Local honorable mentions go to Cynthia Layne and The Born Again Floozies, and the reissue of the year is the Sly and the Family Stone boxset. Seriously, the box set is killer. Go get it now.
There is nothing more festive than seeing five copies of "Road House" wrapped up and ready to go to friends and family. This, truly, was the highlight of the holiday. Nothing of real musical importance to report, except that I did get a crack at "Guitar Hero III." Adventurous educators might posit that this game could function as a tool to enhance the learning of rhythms - they might, but I won't. Fun game, though. We're off to New Orleans, which is a shame because we'll be missing a huge night of New Year's Eve fun in and out of the neighborhood. I think we'll make it by, though.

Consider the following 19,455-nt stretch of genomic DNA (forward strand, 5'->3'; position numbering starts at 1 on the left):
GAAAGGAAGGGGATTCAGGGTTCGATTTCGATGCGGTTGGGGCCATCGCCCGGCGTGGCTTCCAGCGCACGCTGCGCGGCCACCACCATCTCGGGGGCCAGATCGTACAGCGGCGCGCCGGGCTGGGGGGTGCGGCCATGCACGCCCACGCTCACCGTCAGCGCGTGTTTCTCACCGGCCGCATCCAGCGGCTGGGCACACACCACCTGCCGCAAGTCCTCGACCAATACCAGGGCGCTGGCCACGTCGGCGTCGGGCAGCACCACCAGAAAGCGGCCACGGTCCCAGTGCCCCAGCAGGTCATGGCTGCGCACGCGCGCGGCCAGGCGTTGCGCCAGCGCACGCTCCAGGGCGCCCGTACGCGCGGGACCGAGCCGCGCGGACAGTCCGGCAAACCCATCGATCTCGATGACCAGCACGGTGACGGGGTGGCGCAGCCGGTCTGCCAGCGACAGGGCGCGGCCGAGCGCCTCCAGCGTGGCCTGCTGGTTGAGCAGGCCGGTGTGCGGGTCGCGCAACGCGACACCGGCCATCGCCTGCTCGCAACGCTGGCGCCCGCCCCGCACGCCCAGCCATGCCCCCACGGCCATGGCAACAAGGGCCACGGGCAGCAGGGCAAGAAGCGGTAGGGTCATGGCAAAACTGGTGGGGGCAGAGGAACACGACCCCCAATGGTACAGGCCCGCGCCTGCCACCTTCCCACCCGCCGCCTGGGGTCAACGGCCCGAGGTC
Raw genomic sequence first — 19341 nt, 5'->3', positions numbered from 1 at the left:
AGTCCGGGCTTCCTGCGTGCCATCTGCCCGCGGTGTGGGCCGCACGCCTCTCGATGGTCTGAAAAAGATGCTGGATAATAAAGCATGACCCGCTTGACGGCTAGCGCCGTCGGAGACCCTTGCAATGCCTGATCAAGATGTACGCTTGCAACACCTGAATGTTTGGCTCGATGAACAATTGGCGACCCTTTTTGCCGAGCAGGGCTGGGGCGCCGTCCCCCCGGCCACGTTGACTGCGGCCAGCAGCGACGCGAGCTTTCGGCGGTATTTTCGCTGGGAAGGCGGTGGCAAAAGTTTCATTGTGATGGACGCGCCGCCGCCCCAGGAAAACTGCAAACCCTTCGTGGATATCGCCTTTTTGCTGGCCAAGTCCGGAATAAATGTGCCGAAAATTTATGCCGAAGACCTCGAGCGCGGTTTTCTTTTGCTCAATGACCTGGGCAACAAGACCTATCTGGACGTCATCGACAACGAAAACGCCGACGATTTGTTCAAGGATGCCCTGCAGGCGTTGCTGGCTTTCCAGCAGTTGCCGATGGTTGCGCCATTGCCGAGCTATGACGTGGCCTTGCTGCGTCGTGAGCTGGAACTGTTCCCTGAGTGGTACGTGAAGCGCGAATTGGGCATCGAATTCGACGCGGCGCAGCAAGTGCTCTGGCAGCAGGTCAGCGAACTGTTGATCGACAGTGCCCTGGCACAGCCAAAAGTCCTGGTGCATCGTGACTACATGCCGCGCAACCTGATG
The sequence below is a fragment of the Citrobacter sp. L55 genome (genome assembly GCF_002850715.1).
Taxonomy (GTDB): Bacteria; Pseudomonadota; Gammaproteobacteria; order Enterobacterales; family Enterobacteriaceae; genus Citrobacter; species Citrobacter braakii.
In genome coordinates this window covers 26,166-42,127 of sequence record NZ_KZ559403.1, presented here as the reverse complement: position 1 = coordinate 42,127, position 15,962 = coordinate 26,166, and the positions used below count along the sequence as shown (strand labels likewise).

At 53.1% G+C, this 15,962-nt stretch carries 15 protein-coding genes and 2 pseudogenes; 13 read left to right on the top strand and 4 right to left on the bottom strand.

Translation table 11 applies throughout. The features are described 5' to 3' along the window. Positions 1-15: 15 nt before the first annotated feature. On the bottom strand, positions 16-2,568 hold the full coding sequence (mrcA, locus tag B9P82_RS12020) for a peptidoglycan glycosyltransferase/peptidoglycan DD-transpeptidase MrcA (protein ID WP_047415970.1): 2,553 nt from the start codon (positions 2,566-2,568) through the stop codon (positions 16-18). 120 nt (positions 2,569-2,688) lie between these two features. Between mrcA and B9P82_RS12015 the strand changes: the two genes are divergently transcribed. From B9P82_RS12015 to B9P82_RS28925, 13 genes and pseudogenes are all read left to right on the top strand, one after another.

As far as trick plays in football go, the fake punt doesn't rate very high on the flashy scale. Triple reverses, modified fleaflickers, Boise State's Statue of Liberty play, and the like all carry more visual excitement, more drama, more zazz. But I humbly submit here that a successful fake punt both emboldens the team who pulls it off and irrevocably crushes the one that suffers the indignity.Sure, it's probably only a few yards and a first down. But it represents a renewal, a refreshing dash of hope, possibly even the hint of resurrection. Sure, it may look as if you were giving up and heading back to the bench to conduct a post-mortem on the drive's proceedings. Yet, that glimmer of hope in Coach's eye wasn't ready to dim just yet. "Head back in there. Give it one more shot." And it paid off. All is right again.And just as happy as you are now, the other team is crushed. Demoralized. Perhaps considering a career change. They gave it their best, their all, their everything. And as successful as they appeared then, along comes some lowly frickin' punter to muck the whole thing up. "Great," they think. "Now the punter thinks he can pass (or run)." And pass (or run) he does. And then he celebrates in whatever weird and off-putting manner punters celebrate - maybe a spastic twitch or something. They're not used to celebrating like that, so it's unfamiliar and a little scary. Still, they're celebrating, and you're not. Back to the trenches, as Coach yells "Think maybe you can stop the PUNTER from throwing next time?!"And so, here's to you, Daniel Sepulveda - congratulations on your 32-yard fake punt pass last night. How does it feel to break the spirit of 53 men simultaneously?